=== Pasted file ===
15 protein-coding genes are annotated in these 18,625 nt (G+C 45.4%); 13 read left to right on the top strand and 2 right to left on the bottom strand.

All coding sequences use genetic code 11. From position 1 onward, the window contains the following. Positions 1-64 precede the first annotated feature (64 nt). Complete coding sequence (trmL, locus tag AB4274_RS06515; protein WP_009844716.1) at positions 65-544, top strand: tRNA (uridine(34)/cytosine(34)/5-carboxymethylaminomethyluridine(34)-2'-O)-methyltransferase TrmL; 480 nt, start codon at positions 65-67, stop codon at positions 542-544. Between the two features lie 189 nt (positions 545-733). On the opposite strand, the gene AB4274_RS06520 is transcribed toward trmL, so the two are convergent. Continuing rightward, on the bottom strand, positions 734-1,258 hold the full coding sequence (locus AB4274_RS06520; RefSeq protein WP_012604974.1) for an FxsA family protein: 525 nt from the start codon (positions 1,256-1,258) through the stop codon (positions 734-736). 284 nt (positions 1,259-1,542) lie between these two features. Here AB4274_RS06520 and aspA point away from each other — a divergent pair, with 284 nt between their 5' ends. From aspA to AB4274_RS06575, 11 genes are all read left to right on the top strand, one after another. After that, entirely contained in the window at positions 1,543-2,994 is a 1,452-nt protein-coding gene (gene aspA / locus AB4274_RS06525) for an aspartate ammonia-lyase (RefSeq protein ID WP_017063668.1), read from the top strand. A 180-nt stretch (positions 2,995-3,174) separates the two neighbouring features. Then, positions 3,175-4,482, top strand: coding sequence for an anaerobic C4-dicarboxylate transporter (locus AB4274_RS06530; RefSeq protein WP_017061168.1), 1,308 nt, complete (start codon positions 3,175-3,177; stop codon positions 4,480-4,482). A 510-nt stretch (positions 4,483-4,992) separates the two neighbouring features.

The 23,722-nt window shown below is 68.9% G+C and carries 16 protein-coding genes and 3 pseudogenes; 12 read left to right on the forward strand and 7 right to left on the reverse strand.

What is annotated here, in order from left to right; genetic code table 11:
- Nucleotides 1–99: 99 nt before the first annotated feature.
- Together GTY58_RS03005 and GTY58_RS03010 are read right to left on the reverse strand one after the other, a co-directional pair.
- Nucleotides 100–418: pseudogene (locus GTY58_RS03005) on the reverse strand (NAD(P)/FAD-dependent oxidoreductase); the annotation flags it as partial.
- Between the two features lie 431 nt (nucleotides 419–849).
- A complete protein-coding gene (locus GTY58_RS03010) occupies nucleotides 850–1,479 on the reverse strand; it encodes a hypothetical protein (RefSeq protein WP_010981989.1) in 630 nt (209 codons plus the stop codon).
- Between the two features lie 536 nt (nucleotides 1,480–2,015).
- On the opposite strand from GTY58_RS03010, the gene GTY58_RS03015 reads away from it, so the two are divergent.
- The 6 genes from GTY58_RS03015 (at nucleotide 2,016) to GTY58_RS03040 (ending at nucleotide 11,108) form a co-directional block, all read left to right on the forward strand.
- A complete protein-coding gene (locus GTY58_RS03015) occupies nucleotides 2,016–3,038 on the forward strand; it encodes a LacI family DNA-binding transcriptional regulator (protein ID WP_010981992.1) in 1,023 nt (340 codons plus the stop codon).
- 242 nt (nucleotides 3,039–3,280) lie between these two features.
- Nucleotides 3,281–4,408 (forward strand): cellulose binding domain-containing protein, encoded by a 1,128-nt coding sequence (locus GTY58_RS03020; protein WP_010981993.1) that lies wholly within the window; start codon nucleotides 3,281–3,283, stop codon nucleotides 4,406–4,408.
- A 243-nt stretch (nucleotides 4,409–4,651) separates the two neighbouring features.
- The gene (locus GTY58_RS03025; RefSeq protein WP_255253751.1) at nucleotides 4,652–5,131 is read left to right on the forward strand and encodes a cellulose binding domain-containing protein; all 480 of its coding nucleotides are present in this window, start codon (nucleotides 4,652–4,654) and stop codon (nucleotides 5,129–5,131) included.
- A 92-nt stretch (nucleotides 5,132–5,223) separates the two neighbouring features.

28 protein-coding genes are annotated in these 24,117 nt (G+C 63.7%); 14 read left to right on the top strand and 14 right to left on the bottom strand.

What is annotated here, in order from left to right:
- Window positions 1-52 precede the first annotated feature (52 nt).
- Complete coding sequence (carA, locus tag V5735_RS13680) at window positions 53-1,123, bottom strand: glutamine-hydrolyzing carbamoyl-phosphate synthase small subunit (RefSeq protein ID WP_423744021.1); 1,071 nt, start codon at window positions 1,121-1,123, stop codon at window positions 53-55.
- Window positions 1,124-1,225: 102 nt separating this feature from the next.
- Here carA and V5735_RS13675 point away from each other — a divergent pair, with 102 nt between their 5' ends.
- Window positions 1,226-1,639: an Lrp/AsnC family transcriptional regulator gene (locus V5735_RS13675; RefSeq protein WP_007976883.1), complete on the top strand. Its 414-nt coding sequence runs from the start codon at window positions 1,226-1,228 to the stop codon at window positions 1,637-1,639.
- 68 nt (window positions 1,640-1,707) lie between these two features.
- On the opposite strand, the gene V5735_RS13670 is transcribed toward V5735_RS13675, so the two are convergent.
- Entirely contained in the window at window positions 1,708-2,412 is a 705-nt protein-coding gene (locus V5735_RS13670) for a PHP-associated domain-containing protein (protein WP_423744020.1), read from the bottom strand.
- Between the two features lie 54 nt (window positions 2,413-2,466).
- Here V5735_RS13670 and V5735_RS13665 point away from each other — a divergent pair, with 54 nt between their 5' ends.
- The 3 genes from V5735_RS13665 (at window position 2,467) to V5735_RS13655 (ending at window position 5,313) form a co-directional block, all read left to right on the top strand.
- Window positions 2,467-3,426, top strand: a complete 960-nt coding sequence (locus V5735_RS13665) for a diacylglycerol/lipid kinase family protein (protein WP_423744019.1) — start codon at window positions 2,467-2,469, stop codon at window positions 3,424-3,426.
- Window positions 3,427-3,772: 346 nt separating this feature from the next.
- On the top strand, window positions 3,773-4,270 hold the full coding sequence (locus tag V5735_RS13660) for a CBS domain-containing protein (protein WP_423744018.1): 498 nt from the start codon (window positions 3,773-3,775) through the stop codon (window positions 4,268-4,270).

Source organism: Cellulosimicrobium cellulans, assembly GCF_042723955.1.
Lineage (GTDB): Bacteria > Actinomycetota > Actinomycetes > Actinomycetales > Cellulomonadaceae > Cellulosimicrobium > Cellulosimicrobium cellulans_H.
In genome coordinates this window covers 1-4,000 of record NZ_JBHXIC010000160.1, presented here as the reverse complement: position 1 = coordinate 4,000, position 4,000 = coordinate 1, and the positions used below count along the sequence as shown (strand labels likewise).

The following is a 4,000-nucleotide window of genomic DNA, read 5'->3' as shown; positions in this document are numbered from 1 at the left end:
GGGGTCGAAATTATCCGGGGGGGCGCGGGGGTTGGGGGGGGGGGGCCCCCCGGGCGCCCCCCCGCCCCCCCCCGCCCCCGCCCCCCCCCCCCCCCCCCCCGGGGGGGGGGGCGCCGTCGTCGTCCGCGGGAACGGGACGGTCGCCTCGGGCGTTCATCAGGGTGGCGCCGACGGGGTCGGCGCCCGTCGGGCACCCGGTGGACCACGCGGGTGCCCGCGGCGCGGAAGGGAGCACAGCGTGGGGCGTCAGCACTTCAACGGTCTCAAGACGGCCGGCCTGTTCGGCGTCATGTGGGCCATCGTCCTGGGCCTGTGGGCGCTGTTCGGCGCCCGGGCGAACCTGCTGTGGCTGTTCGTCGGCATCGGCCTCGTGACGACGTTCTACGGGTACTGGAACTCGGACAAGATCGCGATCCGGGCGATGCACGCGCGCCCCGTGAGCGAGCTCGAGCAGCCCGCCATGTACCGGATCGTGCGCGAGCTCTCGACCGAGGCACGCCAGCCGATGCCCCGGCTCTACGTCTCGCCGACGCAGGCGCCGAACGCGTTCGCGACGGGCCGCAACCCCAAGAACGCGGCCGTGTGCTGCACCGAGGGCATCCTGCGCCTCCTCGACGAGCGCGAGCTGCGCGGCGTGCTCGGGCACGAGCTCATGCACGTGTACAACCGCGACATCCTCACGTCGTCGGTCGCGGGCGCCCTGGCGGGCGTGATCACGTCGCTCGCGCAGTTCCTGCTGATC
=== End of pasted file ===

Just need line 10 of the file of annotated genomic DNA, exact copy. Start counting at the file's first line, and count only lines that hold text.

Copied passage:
- Between the two features lie 536 nt (nucleotides 1,480–2,015).